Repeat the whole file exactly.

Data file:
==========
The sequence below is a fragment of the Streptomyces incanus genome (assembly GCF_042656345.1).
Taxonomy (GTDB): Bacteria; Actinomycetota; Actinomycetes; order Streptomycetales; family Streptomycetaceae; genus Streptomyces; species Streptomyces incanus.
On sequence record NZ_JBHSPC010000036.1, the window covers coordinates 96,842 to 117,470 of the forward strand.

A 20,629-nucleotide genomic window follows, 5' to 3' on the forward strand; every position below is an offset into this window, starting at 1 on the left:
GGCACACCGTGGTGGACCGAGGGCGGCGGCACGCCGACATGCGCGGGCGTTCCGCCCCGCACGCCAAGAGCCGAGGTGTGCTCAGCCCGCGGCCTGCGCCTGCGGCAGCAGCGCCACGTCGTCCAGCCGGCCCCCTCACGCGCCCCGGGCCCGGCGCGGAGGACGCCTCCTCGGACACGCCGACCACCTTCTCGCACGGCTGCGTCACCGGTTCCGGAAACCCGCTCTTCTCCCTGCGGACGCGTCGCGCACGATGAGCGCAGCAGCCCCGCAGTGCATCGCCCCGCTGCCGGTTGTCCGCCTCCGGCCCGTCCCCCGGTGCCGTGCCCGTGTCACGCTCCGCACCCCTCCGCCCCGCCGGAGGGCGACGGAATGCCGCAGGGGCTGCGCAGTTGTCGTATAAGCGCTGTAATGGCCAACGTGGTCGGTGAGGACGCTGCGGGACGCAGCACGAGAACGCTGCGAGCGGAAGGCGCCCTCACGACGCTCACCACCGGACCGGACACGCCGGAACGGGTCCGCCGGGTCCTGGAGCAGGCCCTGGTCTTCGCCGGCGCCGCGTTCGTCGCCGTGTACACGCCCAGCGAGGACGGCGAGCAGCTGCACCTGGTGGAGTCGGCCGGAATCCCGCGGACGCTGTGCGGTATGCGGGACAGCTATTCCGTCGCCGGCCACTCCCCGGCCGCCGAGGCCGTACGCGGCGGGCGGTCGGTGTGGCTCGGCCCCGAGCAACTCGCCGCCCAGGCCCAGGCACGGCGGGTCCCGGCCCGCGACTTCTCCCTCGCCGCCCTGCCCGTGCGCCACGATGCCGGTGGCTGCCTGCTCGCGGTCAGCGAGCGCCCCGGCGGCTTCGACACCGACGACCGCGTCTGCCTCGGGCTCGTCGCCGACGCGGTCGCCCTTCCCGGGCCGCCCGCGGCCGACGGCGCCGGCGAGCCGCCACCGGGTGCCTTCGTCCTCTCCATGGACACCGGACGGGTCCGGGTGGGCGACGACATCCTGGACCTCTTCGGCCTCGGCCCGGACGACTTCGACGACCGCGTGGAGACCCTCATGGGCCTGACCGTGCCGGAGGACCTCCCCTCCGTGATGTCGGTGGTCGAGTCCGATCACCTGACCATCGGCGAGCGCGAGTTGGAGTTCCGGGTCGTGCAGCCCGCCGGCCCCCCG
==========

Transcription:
The sequence below is a fragment of the Streptomyces incanus genome (assembly GCF_042656345.1).
Taxonomy (GTDB): Bacteria; Actinomycetota; Actinomycetes; order Streptomycetales; family Streptomycetaceae; genus Streptomyces; species Streptomyces incanus.
On sequence record NZ_JBHSPC010000036.1, the window covers coordinates 96,842 to 117,470 of the forward strand.

A 20,629-nucleotide genomic window follows, 5' to 3' on the forward strand; every position below is an offset into this window, starting at 1 on the left:
GGCACACCGTGGTGGACCGAGGGCGGCGGCACGCCGACATGCGCGGGCGTTCCGCCCCGCACGCCAAGAGCCGAGGTGTGCTCAGCCCGCGGCCTGCGCCTGCGGCAGCAGCGCCACGTCGTCCAGCCGGCCCCCTCACGCGCCCCGGGCCCGGCGCGGAGGACGCCTCCTCGGACACGCCGACCACCTTCTCGCACGGCTGCGTCACCGGTTCCGGAAACCCGCTCTTCTCCCTGCGGACGCGTCGCGCACGATGAGCGCAGCAGCCCCGCAGTGCATCGCCCCGCTGCCGGTTGTCCGCCTCCGGCCCGTCCCCCGGTGCCGTGCCCGTGTCACGCTCCGCACCCCTCCGCCCCGCCGGAGGGCGACGGAATGCCGCAGGGGCTGCGCAGTTGTCGTATAAGCGCTGTAATGGCCAACGTGGTCGGTGAGGACGCTGCGGGACGCAGCACGAGAACGCTGCGAGCGGAAGGCGCCCTCACGACGCTCACCACCGGACCGGACACGCCGGAACGGGTCCGCCGGGTCCTGGAGCAGGCCCTGGTCTTCGCCGGCGCCGCGTTCGTCGCCGTGTACACGCCCAGCGAGGACGGCGAGCAGCTGCACCTGGTGGAGTCGGCCGGAATCCCGCGGACGCTGTGCGGTATGCGGGACAGCTATTCCGTCGCCGGCCACTCCCCGGCCGCCGAGGCCGTACGCGGCGGGCGGTCGGTGTGGCTCGGCCCCGAGCAACTCGCCGCCCAGGCCCAGGCACGGCGGGTCCCGGCCCGCGACTTCTCCCTCGCCGCCCTGCCCGTGCGCCACGATGCCGGTGGCTGCCTGCTCGCGGTCAGCGAGCGCCCCGGCGGCTTCGACACCGACGACCGCGTCTGCCTCGGGCTCGTCGCCGACGCGGTCGCCCTTCCCGGGCCGCCCGCGGCCGACGGCGCCGGCGAGCCGCCACCGGGTGCCTTCGTCCTCTCCATGGACACCGGACGGGTCCGGGTGGGCGACGACATCCTGGACCTCTTCGGCCTCGGCCCGGACGACTTCGACGACCGCGTGGAGACCCTCATGGGCCTGACCGTGCCGGAGGACCTCCCCTCCGTGATGTCGGTGGTCGAGTCCGATCACCTGACCATCGGCGAGCGCGAGTTGGAGTTCCGGGTCGTGCAGCCCGCCGGCCCCCCG